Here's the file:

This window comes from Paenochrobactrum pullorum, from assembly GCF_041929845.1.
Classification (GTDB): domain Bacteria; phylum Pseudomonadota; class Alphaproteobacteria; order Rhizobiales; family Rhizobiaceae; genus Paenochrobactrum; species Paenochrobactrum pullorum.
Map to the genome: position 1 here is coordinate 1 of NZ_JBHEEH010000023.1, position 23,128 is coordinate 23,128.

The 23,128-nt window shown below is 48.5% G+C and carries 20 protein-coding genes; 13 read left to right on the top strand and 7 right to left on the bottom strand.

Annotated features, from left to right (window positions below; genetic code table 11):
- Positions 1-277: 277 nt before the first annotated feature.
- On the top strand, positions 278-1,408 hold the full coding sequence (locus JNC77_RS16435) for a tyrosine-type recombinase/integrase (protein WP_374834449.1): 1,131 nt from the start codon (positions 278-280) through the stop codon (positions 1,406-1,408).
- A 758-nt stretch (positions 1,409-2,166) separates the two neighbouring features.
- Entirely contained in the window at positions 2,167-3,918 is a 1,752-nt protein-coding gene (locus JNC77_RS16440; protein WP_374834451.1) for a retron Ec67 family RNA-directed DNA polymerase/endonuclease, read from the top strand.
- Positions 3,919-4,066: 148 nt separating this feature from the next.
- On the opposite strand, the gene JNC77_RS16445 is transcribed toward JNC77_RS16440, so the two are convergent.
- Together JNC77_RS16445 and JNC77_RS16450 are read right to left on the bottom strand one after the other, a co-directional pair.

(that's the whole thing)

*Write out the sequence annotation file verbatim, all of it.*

This window comes from Paenochrobactrum pullorum, from assembly GCF_041929845.1.
Classification (GTDB): domain Bacteria; phylum Pseudomonadota; class Alphaproteobacteria; order Rhizobiales; family Rhizobiaceae; genus Paenochrobactrum; species Paenochrobactrum pullorum.
Map to the genome: position 1 here is coordinate 1 of NZ_JBHEEH010000023.1, position 23,128 is coordinate 23,128.

The 23,128-nt window shown below is 48.5% G+C and carries 20 protein-coding genes; 13 read left to right on the top strand and 7 right to left on the bottom strand.

Annotated features, from left to right (window positions below; genetic code table 11):
- Positions 1-277: 277 nt before the first annotated feature.
- On the top strand, positions 278-1,408 hold the full coding sequence (locus JNC77_RS16435) for a tyrosine-type recombinase/integrase (protein WP_374834449.1): 1,131 nt from the start codon (positions 278-280) through the stop codon (positions 1,406-1,408).
- A 758-nt stretch (positions 1,409-2,166) separates the two neighbouring features.
- Entirely contained in the window at positions 2,167-3,918 is a 1,752-nt protein-coding gene (locus JNC77_RS16440; protein WP_374834451.1) for a retron Ec67 family RNA-directed DNA polymerase/endonuclease, read from the top strand.
- Positions 3,919-4,066: 148 nt separating this feature from the next.
- On the opposite strand, the gene JNC77_RS16445 is transcribed toward JNC77_RS16440, so the two are convergent.
- Together JNC77_RS16445 and JNC77_RS16450 are read right to left on the bottom strand one after the other, a co-directional pair.